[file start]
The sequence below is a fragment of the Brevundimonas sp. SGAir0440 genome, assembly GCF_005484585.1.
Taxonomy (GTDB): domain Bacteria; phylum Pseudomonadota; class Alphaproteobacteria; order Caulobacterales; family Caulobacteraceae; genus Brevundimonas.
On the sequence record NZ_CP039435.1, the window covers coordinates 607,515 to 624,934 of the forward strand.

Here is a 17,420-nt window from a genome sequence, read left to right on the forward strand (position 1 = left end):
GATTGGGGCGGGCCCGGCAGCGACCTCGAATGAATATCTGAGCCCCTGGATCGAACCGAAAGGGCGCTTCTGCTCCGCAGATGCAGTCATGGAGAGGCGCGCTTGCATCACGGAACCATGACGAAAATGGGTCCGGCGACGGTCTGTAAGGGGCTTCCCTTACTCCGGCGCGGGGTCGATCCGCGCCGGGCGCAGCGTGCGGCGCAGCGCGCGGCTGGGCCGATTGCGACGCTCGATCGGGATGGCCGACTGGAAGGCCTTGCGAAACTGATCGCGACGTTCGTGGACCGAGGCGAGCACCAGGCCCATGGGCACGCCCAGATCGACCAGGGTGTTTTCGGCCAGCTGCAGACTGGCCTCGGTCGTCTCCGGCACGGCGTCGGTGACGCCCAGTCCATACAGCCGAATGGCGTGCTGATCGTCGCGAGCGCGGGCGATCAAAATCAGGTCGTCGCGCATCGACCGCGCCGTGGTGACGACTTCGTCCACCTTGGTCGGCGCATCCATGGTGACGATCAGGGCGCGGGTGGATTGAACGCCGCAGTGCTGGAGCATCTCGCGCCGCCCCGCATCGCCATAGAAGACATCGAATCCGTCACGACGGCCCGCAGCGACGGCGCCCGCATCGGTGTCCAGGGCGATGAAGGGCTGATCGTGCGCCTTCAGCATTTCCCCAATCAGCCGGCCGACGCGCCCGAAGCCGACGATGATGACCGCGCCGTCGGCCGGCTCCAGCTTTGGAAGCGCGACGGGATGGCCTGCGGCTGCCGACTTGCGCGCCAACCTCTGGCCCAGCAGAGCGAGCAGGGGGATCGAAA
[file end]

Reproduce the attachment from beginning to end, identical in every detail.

The sequence below is a fragment of the Brevundimonas sp. SGAir0440 genome, assembly GCF_005484585.1.
Taxonomy (GTDB): domain Bacteria; phylum Pseudomonadota; class Alphaproteobacteria; order Caulobacterales; family Caulobacteraceae; genus Brevundimonas.
On the sequence record NZ_CP039435.1, the window covers coordinates 607,515 to 624,934 of the forward strand.

Here is a 17,420-nt window from a genome sequence, read left to right on the forward strand (position 1 = left end):
GATTGGGGCGGGCCCGGCAGCGACCTCGAATGAATATCTGAGCCCCTGGATCGAACCGAAAGGGCGCTTCTGCTCCGCAGATGCAGTCATGGAGAGGCGCGCTTGCATCACGGAACCATGACGAAAATGGGTCCGGCGACGGTCTGTAAGGGGCTTCCCTTACTCCGGCGCGGGGTCGATCCGCGCCGGGCGCAGCGTGCGGCGCAGCGCGCGGCTGGGCCGATTGCGACGCTCGATCGGGATGGCCGACTGGAAGGCCTTGCGAAACTGATCGCGACGTTCGTGGACCGAGGCGAGCACCAGGCCCATGGGCACGCCCAGATCGACCAGGGTGTTTTCGGCCAGCTGCAGACTGGCCTCGGTCGTCTCCGGCACGGCGTCGGTGACGCCCAGTCCATACAGCCGAATGGCGTGCTGATCGTCGCGAGCGCGGGCGATCAAAATCAGGTCGTCGCGCATCGACCGCGCCGTGGTGACGACTTCGTCCACCTTGGTCGGCGCATCCATGGTGACGATCAGGGCGCGGGTGGATTGAACGCCGCAGTGCTGGAGCATCTCGCGCCGCCCCGCATCGCCATAGAAGACATCGAATCCGTCACGACGGCCCGCAGCGACGGCGCCCGCATCGGTGTCCAGGGCGATGAAGGGCTGATCGTGCGCCTTCAGCATTTCCCCAATCAGCCGGCCGACGCGCCCGAAGCCGACGATGATGACCGCGCCGTCGGCCGGCTCCAGCTTTGGAAGCGCGACGGGATGGCCTGCGGCTGCCGACTTGCGCGCCAACCTCTGGCCCAGCAGAGCGAGCAGGGGGATCGAAA